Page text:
Monday, April 4, 2011

Apple Mobile Competitors: A Quality/Quantity Conundrum

IDC predicts that Android and Windows Mobile Phone 7 (or whatever it's called) will take the top two phone operating system slots by volume in the next several years.

Among the leading causes of Microsoft's reversal of its longstanding share decline is a decision by Nokia to kill its own OS in favor of Microsoft's. Just imagine: the world quantity leader in cheap phones, and the world's quantity leader in irritating and buggy desktop operating systems, joining forces to make a consumer product you can carry with you and depend on to function properly under adverse and uncontrolled conditions!

The more interesting question is whether Android's share will be in high-margin products that are genuine iPhone competitors, or whether Apple will dominate profit in phones into the future as it dominates in PC profits. If Nokia and Microsoft appear poised to make the next wave of commodity devices, but Google raises some interesting questions about how hardware partners will perform and whether together they will be able to build something that speaks to users like Apple's products apparently do.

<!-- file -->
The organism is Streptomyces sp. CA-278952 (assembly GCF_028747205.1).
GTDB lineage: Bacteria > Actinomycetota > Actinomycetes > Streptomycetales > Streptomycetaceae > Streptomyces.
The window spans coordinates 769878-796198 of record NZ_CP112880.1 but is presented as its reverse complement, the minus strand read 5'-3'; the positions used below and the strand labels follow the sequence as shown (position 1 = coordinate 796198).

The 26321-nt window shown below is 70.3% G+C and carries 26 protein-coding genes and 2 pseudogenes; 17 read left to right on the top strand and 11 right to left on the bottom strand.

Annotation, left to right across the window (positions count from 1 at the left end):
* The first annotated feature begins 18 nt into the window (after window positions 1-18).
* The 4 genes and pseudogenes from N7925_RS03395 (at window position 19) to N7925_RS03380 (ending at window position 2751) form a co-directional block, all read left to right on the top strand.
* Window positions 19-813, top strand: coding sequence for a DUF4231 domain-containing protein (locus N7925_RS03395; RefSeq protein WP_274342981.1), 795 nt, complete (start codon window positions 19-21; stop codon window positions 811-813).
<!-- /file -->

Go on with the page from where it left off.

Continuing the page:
Assuming IDC's volume predictions are accurate (a premise not without trouble; Nokia/MSFT could easily make a perfect storm of mediocrity incapable of sustaining share, and lack of carrier lock-in could impact Apple's addressable market favorably even as its hardware continues to refine and improve), we could be headed into a realm in phones like the one in PCs: Lots of folks sell boxes, but only Apple makes real money in the deal. (MSFT's trivial incremental cost of selling a license makes its software extremely profitable; to gain phone share, though, MSFT may be willing to take a serious haircut on the theory that it needs to choke off competition. NOK's decision to dump its own OS in favor of one with a per-handset licensing fee is an odd choice for a high-volume producer otherwise.)

Does someone outside Apple have a moat in premium phones?

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